Friday 19th July: As the day dawns I find myself listening to the honeyed words of Shadow Chancellor John McDonnell. Apparently a new Labour government would pass a law forcing local authorities to bring all their services in house. He cites the Carillion debacle as the reason why this makes sense. He quietly ignores the decades of inefficiency, restrictive practices and corruption in council-run services across the country. In Hounslow we experienced at first hand an in-house refuse collection service that struggled to reach a 17% recycling rate. Under a Conservative-led administration, a private contractor was within three years delivering a 34% recycling rate. The service was brought back in house by Labour and Hounslow now struggles to achieve a 31% recycling rate in its new purpose-built facility.

At our group meeting we bring together our ideas about next week’s borough council meeting. We remain unhappy about Labour’s response to the Boundary Commission’s draft proposals. On purely practical grounds we disagree with the idea that residents are ever better served by the creation of two-member rather than three-member wards when this can so easily be avoided.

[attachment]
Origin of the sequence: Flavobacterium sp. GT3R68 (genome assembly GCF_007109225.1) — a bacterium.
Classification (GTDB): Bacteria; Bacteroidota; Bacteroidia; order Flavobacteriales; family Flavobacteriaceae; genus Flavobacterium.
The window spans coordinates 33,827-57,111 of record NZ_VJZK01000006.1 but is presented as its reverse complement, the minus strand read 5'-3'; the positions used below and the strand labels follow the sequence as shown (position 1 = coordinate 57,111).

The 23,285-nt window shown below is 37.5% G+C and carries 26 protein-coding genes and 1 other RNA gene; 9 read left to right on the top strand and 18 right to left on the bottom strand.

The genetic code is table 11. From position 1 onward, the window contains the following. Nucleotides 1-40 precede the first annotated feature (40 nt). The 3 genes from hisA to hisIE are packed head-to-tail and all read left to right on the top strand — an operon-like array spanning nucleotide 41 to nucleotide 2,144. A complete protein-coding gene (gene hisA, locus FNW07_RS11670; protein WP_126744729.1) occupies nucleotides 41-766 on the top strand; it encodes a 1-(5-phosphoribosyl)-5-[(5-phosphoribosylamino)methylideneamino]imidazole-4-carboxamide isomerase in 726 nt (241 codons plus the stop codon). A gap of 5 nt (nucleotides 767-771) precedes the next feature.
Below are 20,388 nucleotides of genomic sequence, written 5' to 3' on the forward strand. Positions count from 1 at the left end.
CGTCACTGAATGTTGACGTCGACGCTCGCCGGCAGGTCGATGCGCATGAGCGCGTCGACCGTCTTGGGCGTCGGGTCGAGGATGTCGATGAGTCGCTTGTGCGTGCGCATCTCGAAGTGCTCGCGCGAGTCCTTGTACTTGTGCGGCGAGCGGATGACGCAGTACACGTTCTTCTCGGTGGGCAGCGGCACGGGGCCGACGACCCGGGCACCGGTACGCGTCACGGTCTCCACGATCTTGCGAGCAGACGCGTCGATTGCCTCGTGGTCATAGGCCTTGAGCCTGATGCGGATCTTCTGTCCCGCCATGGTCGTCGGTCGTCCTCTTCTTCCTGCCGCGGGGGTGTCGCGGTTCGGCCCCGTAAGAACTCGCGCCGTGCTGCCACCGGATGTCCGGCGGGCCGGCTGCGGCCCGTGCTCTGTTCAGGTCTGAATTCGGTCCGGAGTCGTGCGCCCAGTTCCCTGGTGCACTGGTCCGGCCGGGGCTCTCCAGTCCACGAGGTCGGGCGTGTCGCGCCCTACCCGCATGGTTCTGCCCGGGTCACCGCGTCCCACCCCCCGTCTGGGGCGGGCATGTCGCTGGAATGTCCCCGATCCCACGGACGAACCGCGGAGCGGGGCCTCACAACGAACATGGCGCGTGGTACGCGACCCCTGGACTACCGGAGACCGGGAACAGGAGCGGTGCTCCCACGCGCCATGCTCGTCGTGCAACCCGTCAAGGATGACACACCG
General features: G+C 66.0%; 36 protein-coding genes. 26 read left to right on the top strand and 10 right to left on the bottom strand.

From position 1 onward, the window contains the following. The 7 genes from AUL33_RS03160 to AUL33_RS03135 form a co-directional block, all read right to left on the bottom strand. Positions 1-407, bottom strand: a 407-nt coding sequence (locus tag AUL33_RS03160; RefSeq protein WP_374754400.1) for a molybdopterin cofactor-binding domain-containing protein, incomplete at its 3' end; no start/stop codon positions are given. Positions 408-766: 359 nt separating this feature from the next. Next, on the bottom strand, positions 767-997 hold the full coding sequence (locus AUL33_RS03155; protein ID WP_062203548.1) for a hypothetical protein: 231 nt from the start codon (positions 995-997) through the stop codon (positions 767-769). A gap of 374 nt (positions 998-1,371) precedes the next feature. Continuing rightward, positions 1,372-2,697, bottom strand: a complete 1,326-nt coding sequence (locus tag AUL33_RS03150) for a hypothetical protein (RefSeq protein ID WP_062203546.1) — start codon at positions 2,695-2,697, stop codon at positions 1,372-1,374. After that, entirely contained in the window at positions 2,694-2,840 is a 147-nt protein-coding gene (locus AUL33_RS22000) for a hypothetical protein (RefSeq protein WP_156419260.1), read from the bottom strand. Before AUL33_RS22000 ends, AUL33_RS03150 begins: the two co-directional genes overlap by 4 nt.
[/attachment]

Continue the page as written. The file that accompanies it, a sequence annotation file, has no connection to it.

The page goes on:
Saturday 20th July: On Chiswick High Road with colleagues seeking signatures for the petition to Hounslow Council asking them not to support TfL’s proposal to construct a cycle super-highway (sorry a two lane cycleway) along Chiswick High Road. As usual our request for support is generally well received. Residents queue up to sign. It is interesting how well the campaign message is getting through. Again and again I hear people saying “I am a cyclist but I realise the damage CS9 would do and I want to sign your petition”. You can sign by clicking on this link.

In the evening to the new premises of the Grasshoppers Rugby Club on Syon Lane, Isleworth, for the new Mayor’s inaugural dinner and dance. The building is a little austere on the outside but the large function room with its airy balcony were a revelation. As always, this was an ostensibly non-political fundraising event showcasing the two local charities that the mayor has chosen to support in the year: The Hounslow Elders Trust and Our Barn Community. It was good to hear on the grapevine that the Chiswick Curve project has been vetoed by the secretary of state.

Sunday 21st July: A chance to catch up on casework, particularly the responses received from Hounslow Highways. It was sad to see that resurfacing work on Grove Park Terrace, that will precede the introduction of a new CPZ, will be delayed by essential remedial works by the gas utlility company. Nothing in life is ever simple.